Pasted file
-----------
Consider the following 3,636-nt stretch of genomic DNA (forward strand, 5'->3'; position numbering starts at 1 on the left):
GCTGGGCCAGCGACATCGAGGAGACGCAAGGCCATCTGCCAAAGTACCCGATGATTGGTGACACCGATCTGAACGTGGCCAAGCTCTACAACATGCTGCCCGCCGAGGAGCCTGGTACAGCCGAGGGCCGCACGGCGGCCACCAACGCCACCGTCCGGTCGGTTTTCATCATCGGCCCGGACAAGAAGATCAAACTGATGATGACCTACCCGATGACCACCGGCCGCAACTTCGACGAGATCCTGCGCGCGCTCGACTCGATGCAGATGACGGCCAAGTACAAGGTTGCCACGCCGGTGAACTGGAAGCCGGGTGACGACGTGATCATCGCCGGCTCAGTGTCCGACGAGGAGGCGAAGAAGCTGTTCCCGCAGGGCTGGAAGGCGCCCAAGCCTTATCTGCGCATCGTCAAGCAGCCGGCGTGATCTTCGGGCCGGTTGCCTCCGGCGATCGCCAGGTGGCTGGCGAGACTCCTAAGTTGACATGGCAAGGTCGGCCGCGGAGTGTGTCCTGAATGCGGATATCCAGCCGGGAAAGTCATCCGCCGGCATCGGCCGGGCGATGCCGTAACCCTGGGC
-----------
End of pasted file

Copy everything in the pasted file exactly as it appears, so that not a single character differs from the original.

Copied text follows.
Consider the following 3,636-nt stretch of genomic DNA (forward strand, 5'->3'; position numbering starts at 1 on the left):
GCTGGGCCAGCGACATCGAGGAGACGCAAGGCCATCTGCCAAAGTACCCGATGATTGGTGACACCGATCTGAACGTGGCCAAGCTCTACAACATGCTGCCCGCCGAGGAGCCTGGTACAGCCGAGGGCCGCACGGCGGCCACCAACGCCACCGTCCGGTCGGTTTTCATCATCGGCCCGGACAAGAAGATCAAACTGATGATGACCTACCCGATGACCACCGGCCGCAACTTCGACGAGATCCTGCGCGCGCTCGACTCGATGCAGATGACGGCCAAGTACAAGGTTGCCACGCCGGTGAACTGGAAGCCGGGTGACGACGTGATCATCGCCGGCTCAGTGTCCGACGAGGAGGCGAAGAAGCTGTTCCCGCAGGGCTGGAAGGCGCCCAAGCCTTATCTGCGCATCGTCAAGCAGCCGGCGTGATCTTCGGGCCGGTTGCCTCCGGCGATCGCCAGGTGGCTGGCGAGACTCCTAAGTTGACATGGCAAGGTCGGCCGCGGAGTGTGTCCTGAATGCGGATATCCAGCCGGGAAAGTCATCCGCCGGCATCGGCCGGGCGATGCCGTAACCCTGGGC